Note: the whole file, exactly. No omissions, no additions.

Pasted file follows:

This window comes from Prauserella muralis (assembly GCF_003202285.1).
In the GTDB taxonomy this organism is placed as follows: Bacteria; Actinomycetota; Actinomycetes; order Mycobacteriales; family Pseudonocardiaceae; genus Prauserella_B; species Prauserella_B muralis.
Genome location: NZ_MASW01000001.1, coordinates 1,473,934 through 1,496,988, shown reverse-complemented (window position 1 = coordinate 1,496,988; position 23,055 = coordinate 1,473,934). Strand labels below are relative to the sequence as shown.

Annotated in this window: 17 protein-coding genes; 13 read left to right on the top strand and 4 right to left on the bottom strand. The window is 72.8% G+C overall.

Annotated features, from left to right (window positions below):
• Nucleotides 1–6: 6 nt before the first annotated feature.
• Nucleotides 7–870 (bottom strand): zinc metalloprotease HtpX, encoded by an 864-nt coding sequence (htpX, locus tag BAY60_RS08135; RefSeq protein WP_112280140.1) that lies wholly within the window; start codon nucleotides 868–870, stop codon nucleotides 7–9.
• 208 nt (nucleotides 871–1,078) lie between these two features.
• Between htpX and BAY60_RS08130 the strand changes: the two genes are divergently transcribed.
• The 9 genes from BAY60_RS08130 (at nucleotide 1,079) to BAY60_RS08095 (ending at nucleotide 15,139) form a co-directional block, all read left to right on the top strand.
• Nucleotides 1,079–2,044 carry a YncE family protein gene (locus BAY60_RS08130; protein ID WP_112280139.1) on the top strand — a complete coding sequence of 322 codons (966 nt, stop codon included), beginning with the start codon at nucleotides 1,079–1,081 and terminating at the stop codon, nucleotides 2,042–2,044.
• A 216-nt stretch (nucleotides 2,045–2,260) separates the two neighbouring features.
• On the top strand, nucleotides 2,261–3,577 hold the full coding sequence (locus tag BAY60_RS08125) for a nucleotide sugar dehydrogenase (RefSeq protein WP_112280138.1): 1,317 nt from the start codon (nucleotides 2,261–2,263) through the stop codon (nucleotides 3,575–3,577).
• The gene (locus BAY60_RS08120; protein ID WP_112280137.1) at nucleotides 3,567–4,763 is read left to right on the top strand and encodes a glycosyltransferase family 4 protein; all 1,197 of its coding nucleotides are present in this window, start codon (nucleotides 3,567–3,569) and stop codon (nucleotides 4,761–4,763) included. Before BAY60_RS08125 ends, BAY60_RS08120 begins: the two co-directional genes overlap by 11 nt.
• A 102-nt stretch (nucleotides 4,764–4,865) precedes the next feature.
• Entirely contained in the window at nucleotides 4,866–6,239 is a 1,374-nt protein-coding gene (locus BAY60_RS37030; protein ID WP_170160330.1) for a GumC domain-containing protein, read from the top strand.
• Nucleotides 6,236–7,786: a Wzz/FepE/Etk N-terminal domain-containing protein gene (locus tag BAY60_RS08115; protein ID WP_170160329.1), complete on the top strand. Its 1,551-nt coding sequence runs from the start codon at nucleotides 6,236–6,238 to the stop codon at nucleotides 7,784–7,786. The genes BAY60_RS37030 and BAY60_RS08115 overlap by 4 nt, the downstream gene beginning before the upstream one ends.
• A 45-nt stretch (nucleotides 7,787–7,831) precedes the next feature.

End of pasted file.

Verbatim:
This window comes from Prauserella muralis (assembly GCF_003202285.1).
In the GTDB taxonomy this organism is placed as follows: Bacteria; Actinomycetota; Actinomycetes; order Mycobacteriales; family Pseudonocardiaceae; genus Prauserella_B; species Prauserella_B muralis.
Genome location: NZ_MASW01000001.1, coordinates 1,473,934 through 1,496,988, shown reverse-complemented (window position 1 = coordinate 1,496,988; position 23,055 = coordinate 1,473,934). Strand labels below are relative to the sequence as shown.

Annotated in this window: 17 protein-coding genes; 13 read left to right on the top strand and 4 right to left on the bottom strand. The window is 72.8% G+C overall.

Annotated features, from left to right (window positions below):
• Nucleotides 1–6: 6 nt before the first annotated feature.
• Nucleotides 7–870 (bottom strand): zinc metalloprotease HtpX, encoded by an 864-nt coding sequence (htpX, locus tag BAY60_RS08135; RefSeq protein WP_112280140.1) that lies wholly within the window; start codon nucleotides 868–870, stop codon nucleotides 7–9.
• 208 nt (nucleotides 871–1,078) lie between these two features.
• Between htpX and BAY60_RS08130 the strand changes: the two genes are divergently transcribed.
• The 9 genes from BAY60_RS08130 (at nucleotide 1,079) to BAY60_RS08095 (ending at nucleotide 15,139) form a co-directional block, all read left to right on the top strand.
• Nucleotides 1,079–2,044 carry a YncE family protein gene (locus BAY60_RS08130; protein ID WP_112280139.1) on the top strand — a complete coding sequence of 322 codons (966 nt, stop codon included), beginning with the start codon at nucleotides 1,079–1,081 and terminating at the stop codon, nucleotides 2,042–2,044.
• A 216-nt stretch (nucleotides 2,045–2,260) separates the two neighbouring features.
• On the top strand, nucleotides 2,261–3,577 hold the full coding sequence (locus tag BAY60_RS08125) for a nucleotide sugar dehydrogenase (RefSeq protein WP_112280138.1): 1,317 nt from the start codon (nucleotides 2,261–2,263) through the stop codon (nucleotides 3,575–3,577).
• The gene (locus BAY60_RS08120; protein ID WP_112280137.1) at nucleotides 3,567–4,763 is read left to right on the top strand and encodes a glycosyltransferase family 4 protein; all 1,197 of its coding nucleotides are present in this window, start codon (nucleotides 3,567–3,569) and stop codon (nucleotides 4,761–4,763) included. Before BAY60_RS08125 ends, BAY60_RS08120 begins: the two co-directional genes overlap by 11 nt.
• A 102-nt stretch (nucleotides 4,764–4,865) precedes the next feature.
• Entirely contained in the window at nucleotides 4,866–6,239 is a 1,374-nt protein-coding gene (locus BAY60_RS37030; protein ID WP_170160330.1) for a GumC domain-containing protein, read from the top strand.
• Nucleotides 6,236–7,786: a Wzz/FepE/Etk N-terminal domain-containing protein gene (locus tag BAY60_RS08115; protein ID WP_170160329.1), complete on the top strand. Its 1,551-nt coding sequence runs from the start codon at nucleotides 6,236–6,238 to the stop codon at nucleotides 7,784–7,786. The genes BAY60_RS37030 and BAY60_RS08115 overlap by 4 nt, the downstream gene beginning before the upstream one ends.
• A 45-nt stretch (nucleotides 7,787–7,831) precedes the next feature.